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  1. Home
  2. Border Security
  3. Protecting Agriculture
  4. Bringing Pets and Wildlife Into The United States

Bringing Pets and Wildlife into the United States

Importations of pets and/or wildlife may be subject to state/municipality veterinary health regulations, federal quarantine, agriculture, wildlife, and customs requirements and/or prohibitions.  Pets taken out of the U.S. and returned, may be subject to similar requirements as those entering for the first time.  For some species occasionally considered as “pets,” reentry may be prohibited. 

U.S. Customs and Border Protection (CBP) works in coordination with partner government agencies (PGAs) such as the U.S. Fish and Wildlife Service (USFWS), the U.S. Department of Agriculture (USDA), the Centers for Disease Control and Prevention (CDC), along with state, local, tribal, territorial, and international law enforcement agencies to safeguard and deter the introduction of foreign animal diseases, protect animal welfare, and preclude the spread of communicable diseases. 

Agency regulations are subject to change.  Visit CBP and PGA websites for the most current information available.  The information provided here is for general awareness purposes only. 

Not all animals qualify as pets.  USDA APHIS defines a pet as a privately owned companion animal not intended for research or resale and includes the following animal groups only: 

  • Amphibians
  • Birds*  (*Depending on the type of bird you have, APHIS regulations may vary. Due to the possibility of carrying or transmitting certain diseases to the U.S. poultry industry, some pet birds are regulated as poultry and must meet different requirements.  Check current advisories for bird import restrictions on the APHIS Pet Travel: Bringing Birds into the U.S. website).
  • Cats
  • Dogs
  • Ferrets
  • Hedgehogs
  • Rabbits
  • Reptiles
  • Rodents

If the type of animal you are traveling with is not listed above, please visit our PGAs’ websites as some animals are restricted from entering the U.S. based on the current animal health related concerns in the region of origin. 

It is important to note that the CDC prohibits the importation of African rodents, bats, nonhuman primates, and civets as pets under any circumstances. 

Your pet must meet ALL applicable requirements before travel.  Pets excluded from entry into the U.S. will be returned to the country of embarkation at the owner’s expense.  While awaiting disposition, pets could be detained at the owner's expense at the port of arrival.   


CBP highly recommends contacting the anticipated port of arrival before importing a pet or other animal for expeditious processing and to reduce the possibility of unnecessary delays. Visit CBP Locate a Port of Entry for contact information on CBP ports of entry. 

The USFWS is concerned with protecting endangered plant and animal species by overseeing the importation, trade, sale, and harvesting of wildlife. Some wild species of dogs, cats, turtles, reptiles, and birds, although imported as pets, may be listed as endangered or threatened and could be protected under the Convention on International Trade in Endangered Species of Wild Fauna and Flora (CITES) or any other wildlife laws and regulations such as the Marine Mammal Protection Act (MMPA), or the Wild Bird Conservation Act (WBCA).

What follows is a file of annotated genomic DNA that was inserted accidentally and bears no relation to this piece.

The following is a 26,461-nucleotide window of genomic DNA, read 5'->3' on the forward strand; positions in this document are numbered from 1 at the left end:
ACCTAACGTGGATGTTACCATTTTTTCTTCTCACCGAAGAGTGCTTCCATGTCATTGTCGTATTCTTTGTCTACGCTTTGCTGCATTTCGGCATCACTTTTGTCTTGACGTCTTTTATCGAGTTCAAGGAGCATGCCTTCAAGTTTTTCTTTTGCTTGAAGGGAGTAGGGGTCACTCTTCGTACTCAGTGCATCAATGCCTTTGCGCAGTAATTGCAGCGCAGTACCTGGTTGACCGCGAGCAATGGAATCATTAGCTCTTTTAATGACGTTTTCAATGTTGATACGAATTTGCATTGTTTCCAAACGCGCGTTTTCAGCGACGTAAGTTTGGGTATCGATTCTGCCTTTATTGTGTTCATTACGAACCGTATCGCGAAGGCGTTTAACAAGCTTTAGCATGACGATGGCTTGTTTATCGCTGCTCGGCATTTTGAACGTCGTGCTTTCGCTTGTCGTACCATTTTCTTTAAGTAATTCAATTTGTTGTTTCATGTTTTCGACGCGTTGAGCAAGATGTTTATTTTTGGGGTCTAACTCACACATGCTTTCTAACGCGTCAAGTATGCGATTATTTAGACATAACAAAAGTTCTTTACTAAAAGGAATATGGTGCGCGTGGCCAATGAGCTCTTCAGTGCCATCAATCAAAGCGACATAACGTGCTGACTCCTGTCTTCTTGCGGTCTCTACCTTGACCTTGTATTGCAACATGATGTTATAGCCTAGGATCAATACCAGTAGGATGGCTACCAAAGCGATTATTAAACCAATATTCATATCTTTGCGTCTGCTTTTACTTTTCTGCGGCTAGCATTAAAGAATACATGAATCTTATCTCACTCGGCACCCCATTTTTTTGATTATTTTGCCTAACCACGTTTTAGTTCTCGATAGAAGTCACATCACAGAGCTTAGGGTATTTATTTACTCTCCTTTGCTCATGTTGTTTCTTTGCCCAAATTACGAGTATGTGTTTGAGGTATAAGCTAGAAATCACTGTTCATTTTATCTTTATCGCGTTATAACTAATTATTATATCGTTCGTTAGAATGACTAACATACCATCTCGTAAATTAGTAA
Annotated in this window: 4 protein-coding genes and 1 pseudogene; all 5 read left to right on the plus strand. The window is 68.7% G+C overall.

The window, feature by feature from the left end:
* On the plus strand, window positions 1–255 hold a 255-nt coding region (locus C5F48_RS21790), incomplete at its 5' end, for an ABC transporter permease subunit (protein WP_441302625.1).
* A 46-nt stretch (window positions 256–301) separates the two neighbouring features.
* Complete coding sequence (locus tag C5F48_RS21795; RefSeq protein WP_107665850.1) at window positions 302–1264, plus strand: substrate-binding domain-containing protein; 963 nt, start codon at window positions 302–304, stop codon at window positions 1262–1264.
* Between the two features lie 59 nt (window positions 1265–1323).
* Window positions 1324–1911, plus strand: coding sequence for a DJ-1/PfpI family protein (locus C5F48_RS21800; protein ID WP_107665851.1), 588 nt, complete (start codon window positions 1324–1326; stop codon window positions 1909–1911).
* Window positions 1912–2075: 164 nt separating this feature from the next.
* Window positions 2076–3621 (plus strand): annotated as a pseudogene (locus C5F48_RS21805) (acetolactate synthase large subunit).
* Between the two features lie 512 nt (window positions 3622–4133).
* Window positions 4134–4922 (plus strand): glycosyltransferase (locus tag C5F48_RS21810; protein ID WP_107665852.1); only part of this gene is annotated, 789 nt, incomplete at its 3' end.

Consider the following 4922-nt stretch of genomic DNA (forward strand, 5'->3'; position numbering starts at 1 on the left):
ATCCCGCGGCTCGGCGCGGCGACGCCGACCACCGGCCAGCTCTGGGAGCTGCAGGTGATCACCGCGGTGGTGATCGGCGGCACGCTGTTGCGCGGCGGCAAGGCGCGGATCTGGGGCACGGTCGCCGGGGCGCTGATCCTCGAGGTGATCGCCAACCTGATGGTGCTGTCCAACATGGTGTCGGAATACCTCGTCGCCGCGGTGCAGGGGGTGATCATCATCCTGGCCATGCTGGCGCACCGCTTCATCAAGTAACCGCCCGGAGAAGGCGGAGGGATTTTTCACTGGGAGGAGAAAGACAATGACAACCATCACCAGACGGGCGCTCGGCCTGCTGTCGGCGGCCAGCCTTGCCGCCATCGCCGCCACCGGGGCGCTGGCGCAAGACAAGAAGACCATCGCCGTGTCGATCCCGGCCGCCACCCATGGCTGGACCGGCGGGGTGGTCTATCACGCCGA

Endangered and threatened animals and plants, migratory birds, marine mammals, certain dangerous wildlife, and products made from them, are subject to import restrictions, prohibitions, and permit and/or certificate requirements.  CBP recommends that you contact the USFWS, CDC, and USDA's APHIS Veterinary Services (VS) before you depart if you plan to import or export any of the following: 

  • Wild birds, land or marine mammals, reptiles, fish, shellfish, mollusks, or invertebrates; 
  • Any part or product of the above, such as skins, tusks, bone, feathers, or eggs; or
  • Products or articles manufactured from wildlife or fish. 

The CBP One™ mobile application can also be used to facilitate the compliant importation of hunting trophies at select ports of entry.

The U.S. Department of Agriculture's, Animal and Plant Health Inspection Service (USDA APHIS) is responsible for controlling the introduction and spread of infectious diseases in regulated live animals and animal products.  In addition, Animal Care (AC) is the program under USDA APHIS ensuring the humane treatment of animals covered by the Animal Welfare Act.  AC has additional requirements if you are importing dogs for the purpose of resale, such as sales through retail or wholesale channels or adoption for a fee or donation. 

USDA APHIS VS has further requirements for dogs imported (traveling) into the United States from countries affected by specific diseases. 

The CDC serves as the national focus for developing and applying human disease prevention and control, and is responsible for controlling the introduction and spread of infectious diseases (including diseases that can be spread from animals to humans) into the U.S.  All dogs and cats imported into the United States must be healthy upon arrival.  If a dog or cat appears to be sick at the port of entry, further examination by a licensed veterinarian at the owner's expense may be required.  CDC also requires valid proof of rabies vaccination for dogs arriving from countries at high-risk for dog rabies.  For more information, please visit the CDC Bringing a Dog into the United States website or email

It is recommended you visit the following PGA websites for more information: 

Check with your airline prior to your travel date to identify any additional requirements. Airlines generally require health certificates for traveling pets.  In addition, airlines may charge fees or have rules about allowing certain types of pets onboard. 

  • Questions?

Find answers at the CBP Info Center.

Last Modified: May 15, 2024